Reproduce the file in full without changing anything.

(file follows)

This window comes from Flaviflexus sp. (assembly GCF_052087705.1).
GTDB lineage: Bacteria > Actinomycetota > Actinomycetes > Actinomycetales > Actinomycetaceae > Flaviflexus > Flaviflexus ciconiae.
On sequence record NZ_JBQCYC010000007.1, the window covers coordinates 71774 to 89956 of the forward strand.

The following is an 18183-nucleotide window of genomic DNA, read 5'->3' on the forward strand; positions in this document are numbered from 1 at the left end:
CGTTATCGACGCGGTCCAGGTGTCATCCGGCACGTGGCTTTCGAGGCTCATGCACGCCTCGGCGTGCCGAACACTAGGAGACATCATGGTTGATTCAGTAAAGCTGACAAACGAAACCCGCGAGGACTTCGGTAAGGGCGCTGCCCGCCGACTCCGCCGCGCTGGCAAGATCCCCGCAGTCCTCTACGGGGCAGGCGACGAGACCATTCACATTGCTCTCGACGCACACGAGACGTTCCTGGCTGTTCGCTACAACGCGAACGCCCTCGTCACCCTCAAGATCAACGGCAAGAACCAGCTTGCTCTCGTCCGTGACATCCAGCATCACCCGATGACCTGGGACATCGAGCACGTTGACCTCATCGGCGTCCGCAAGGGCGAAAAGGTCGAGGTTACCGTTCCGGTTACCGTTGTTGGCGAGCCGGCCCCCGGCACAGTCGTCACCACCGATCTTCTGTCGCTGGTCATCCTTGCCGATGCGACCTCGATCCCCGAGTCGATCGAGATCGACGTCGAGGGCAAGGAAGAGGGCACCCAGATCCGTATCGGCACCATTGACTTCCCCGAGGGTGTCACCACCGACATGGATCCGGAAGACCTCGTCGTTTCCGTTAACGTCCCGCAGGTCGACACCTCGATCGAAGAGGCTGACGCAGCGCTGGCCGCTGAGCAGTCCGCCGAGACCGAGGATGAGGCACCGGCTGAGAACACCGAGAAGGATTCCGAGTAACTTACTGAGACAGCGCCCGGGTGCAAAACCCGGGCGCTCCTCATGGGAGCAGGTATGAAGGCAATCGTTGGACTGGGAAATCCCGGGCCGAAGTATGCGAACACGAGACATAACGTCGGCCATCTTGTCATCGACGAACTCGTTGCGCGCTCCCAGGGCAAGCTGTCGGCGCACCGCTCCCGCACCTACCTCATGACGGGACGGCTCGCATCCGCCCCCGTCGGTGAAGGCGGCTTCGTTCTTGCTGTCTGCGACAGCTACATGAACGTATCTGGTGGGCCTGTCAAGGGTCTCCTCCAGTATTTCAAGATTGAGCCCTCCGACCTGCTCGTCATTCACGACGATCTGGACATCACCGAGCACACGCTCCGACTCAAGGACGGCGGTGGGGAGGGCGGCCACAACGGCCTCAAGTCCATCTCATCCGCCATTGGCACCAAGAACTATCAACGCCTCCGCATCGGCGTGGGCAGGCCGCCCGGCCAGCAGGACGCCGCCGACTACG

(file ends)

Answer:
This window comes from Flaviflexus sp. (assembly GCF_052087705.1).
GTDB lineage: Bacteria > Actinomycetota > Actinomycetes > Actinomycetales > Actinomycetaceae > Flaviflexus > Flaviflexus ciconiae.
On sequence record NZ_JBQCYC010000007.1, the window covers coordinates 71774 to 89956 of the forward strand.

The following is an 18183-nucleotide window of genomic DNA, read 5'->3' on the forward strand; positions in this document are numbered from 1 at the left end:
CGTTATCGACGCGGTCCAGGTGTCATCCGGCACGTGGCTTTCGAGGCTCATGCACGCCTCGGCGTGCCGAACACTAGGAGACATCATGGTTGATTCAGTAAAGCTGACAAACGAAACCCGCGAGGACTTCGGTAAGGGCGCTGCCCGCCGACTCCGCCGCGCTGGCAAGATCCCCGCAGTCCTCTACGGGGCAGGCGACGAGACCATTCACATTGCTCTCGACGCACACGAGACGTTCCTGGCTGTTCGCTACAACGCGAACGCCCTCGTCACCCTCAAGATCAACGGCAAGAACCAGCTTGCTCTCGTCCGTGACATCCAGCATCACCCGATGACCTGGGACATCGAGCACGTTGACCTCATCGGCGTCCGCAAGGGCGAAAAGGTCGAGGTTACCGTTCCGGTTACCGTTGTTGGCGAGCCGGCCCCCGGCACAGTCGTCACCACCGATCTTCTGTCGCTGGTCATCCTTGCCGATGCGACCTCGATCCCCGAGTCGATCGAGATCGACGTCGAGGGCAAGGAAGAGGGCACCCAGATCCGTATCGGCACCATTGACTTCCCCGAGGGTGTCACCACCGACATGGATCCGGAAGACCTCGTCGTTTCCGTTAACGTCCCGCAGGTCGACACCTCGATCGAAGAGGCTGACGCAGCGCTGGCCGCTGAGCAGTCCGCCGAGACCGAGGATGAGGCACCGGCTGAGAACACCGAGAAGGATTCCGAGTAACTTACTGAGACAGCGCCCGGGTGCAAAACCCGGGCGCTCCTCATGGGAGCAGGTATGAAGGCAATCGTTGGACTGGGAAATCCCGGGCCGAAGTATGCGAACACGAGACATAACGTCGGCCATCTTGTCATCGACGAACTCGTTGCGCGCTCCCAGGGCAAGCTGTCGGCGCACCGCTCCCGCACCTACCTCATGACGGGACGGCTCGCATCCGCCCCCGTCGGTGAAGGCGGCTTCGTTCTTGCTGTCTGCGACAGCTACATGAACGTATCTGGTGGGCCTGTCAAGGGTCTCCTCCAGTATTTCAAGATTGAGCCCTCCGACCTGCTCGTCATTCACGACGATCTGGACATCACCGAGCACACGCTCCGACTCAAGGACGGCGGTGGGGAGGGCGGCCACAACGGCCTCAAGTCCATCTCATCCGCCATTGGCACCAAGAACTATCAACGCCTCCGCATCGGCGTGGGCAGGCCGCCCGGCCAGCAGGACGCCGCCGACTACG